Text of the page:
During the Cold War, a new method of repression became favored by brutal military dictatorships in South America.
Those that the right-wing governments perceived as part of a communist threat were not just killed, but they were also made to vanish, denying their families any feeling of finality or closure. The term “disappeared” was coined to describe these missing victims.
Six countries that were ruled by military dictatorships in 1975 — Argentina, Bolivia, Brazil, Chile, Paraguay and Uruguay — together formed Operation Condor, a secret military plot for coordinated repression based on shared intelligence and military resources.
This dark past is something Portuguese photographer João Pina aims to capture with his series “Shadow of the Condor.”
“I sought to create a visual narrative of one of the darkest periods in South America’s history by returning to the places where torture and disappearances had occurred, portraying survivors and victims’ families today and using archival images taken by photographers and security forces from that period,” Pina said.
The brutality of the period is captured in one photograph of a skull with holes where bullets entered and exited. It is one of the pieces of evidence from the period being studied by an Argentine team of forensic anthropologists.
While the skull tells one story, Pina’s image of an expansive-looking La Plata River is even more foreboding. The Argentine military, during the dictatorship, would throw people into the river from airplanes while they were still alive.
The clandestine nature of Operation Condor means that its full extent may never be known, but researchers estimate that 50,000 were killed, 30,000 were "disappeared" and presumed killed, and 400,000 were jailed, according to The Center for Justice and Accountability.
“The number of victims may be much higher, but (it) cannot be confirmed both because of the secrecy in which the repression took place, and because many of the mass executions were carried out in ways that the bodies disappeared forever in jungles, forests, rivers and oceans,” Pina explained.
While there was always suspicion that the anti-communist dictatorships collaborated, the clandestine nature of the operation means that even today, new research about the period is coming to light.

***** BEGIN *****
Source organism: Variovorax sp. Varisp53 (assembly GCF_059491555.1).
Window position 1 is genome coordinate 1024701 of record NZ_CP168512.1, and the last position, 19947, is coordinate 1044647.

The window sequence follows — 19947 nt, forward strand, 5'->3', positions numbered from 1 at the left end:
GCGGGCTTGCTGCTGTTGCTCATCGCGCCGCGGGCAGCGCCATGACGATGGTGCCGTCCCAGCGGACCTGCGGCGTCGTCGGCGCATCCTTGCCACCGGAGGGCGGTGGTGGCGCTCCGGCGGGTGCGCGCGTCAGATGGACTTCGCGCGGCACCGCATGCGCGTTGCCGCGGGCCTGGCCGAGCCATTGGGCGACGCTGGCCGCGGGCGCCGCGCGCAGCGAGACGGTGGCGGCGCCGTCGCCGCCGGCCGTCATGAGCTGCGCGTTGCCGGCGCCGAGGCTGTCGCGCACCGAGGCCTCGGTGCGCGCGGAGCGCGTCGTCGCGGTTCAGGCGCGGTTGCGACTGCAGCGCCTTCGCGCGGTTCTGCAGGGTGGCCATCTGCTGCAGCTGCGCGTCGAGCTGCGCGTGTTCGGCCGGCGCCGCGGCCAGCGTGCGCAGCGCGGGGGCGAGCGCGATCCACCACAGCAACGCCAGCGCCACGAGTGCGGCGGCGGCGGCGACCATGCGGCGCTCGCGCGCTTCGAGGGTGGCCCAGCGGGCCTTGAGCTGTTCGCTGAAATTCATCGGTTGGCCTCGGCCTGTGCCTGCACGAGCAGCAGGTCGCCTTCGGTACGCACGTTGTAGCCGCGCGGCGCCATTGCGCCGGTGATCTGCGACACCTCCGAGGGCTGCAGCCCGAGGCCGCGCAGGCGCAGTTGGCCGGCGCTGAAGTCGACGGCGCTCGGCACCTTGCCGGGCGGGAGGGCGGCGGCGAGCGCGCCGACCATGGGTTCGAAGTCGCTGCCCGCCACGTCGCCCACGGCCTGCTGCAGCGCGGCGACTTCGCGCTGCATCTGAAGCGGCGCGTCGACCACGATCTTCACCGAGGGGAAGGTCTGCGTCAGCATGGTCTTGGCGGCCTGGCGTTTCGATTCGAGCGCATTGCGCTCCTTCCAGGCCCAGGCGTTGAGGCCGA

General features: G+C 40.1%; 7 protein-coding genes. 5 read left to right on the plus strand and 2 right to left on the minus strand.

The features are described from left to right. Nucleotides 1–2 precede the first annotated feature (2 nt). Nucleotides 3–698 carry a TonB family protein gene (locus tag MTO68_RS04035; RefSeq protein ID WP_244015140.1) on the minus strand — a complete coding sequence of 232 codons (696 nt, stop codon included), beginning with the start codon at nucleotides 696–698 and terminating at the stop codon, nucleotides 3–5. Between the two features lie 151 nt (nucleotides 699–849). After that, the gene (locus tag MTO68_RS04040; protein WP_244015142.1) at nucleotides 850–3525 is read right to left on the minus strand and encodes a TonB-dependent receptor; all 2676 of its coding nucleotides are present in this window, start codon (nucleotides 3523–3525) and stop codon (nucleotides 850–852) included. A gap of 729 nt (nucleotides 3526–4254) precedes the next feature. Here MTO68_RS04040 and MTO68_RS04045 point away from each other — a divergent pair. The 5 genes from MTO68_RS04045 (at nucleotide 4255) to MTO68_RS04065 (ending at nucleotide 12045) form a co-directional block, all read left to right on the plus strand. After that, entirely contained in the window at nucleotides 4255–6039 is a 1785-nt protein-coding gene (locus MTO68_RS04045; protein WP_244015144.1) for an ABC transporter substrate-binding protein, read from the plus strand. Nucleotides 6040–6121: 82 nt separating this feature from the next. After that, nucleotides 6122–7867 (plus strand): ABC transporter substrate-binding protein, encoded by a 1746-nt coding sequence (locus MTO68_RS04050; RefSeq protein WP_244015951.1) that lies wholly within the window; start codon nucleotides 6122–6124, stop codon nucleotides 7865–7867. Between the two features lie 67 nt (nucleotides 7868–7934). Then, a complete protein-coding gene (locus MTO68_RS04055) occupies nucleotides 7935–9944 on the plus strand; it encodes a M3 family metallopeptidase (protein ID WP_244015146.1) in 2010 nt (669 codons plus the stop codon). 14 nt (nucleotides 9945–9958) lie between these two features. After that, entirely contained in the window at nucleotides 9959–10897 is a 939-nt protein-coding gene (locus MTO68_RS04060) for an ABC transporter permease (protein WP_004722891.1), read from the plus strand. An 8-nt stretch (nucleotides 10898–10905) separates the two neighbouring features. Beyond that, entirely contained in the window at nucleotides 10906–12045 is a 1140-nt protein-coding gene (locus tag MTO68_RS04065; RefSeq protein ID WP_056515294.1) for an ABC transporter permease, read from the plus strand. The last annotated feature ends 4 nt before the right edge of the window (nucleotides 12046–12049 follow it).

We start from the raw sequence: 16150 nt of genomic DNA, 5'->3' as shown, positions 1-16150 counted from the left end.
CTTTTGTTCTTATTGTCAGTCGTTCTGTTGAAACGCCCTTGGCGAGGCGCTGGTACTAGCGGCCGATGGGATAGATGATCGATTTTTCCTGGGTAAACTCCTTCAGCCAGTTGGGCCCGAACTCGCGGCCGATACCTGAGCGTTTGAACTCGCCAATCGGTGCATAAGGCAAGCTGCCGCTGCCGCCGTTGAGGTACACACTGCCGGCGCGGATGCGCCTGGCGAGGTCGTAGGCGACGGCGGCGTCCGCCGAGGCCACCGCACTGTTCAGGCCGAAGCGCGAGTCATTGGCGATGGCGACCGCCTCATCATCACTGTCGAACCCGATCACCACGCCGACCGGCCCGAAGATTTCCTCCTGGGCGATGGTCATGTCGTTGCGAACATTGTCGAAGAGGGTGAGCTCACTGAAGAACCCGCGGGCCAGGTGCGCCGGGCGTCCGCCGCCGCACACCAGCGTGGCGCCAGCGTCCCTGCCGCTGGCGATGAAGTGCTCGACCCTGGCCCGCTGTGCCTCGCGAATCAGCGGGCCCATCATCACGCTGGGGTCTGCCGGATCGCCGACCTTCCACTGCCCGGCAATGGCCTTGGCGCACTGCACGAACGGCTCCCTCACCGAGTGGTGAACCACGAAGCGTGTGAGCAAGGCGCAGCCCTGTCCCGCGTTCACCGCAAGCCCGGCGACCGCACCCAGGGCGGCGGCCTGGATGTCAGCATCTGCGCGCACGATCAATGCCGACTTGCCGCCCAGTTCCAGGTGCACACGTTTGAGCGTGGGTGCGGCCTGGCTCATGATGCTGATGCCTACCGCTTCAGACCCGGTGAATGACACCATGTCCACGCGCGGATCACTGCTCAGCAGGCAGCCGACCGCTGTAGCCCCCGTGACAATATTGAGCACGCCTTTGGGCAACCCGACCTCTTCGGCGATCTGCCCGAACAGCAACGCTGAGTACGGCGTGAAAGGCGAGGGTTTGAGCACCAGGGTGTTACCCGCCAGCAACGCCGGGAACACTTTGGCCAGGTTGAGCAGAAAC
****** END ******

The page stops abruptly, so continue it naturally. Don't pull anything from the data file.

The wall of secrecy began falling down in 1998, when a Spanish judge filed charges against former Chilean dictator Augusto Pinochet.
Journalist John Dinges, author of a book on Operation Condor, wrote that that secret military cooperation was created to chase down left-wing dissidents who fled their countries.
As repressive regimes came into power, some dissidents would flee to other countries. Through intelligence sharing under Operation Condor, those leftists were tracked outside of their home countries, interrogated and in many cases returned to their countries, only to be “disappeared,” he wrote.
Once democracy was restored in these countries, amnesty laws protected military authorities for decades in some cases. Some amnesty laws were only recently overturned, and several trials are now under way against those accused of human rights violations.
“Many relatives of the victims still don’t know what happened to their loved ones, and the majority of those responsible for their deaths and disappearances have never been brought to justice,” Pina said.
“From the Amazon jungle in Brazil to the cold open lands of Patagonia, thousands of victims remain buried in unmarked mass graves while survivors struggle to cope with their memories,” the photographer added. “I have witnessed survivors and families dealing with problems such as acute depression, paranoia and other psychiatric illnesses due to the immense traumas they underwent at the hands of the regimes that ruled 30 years ago.”
- Mariano Castillo, CNN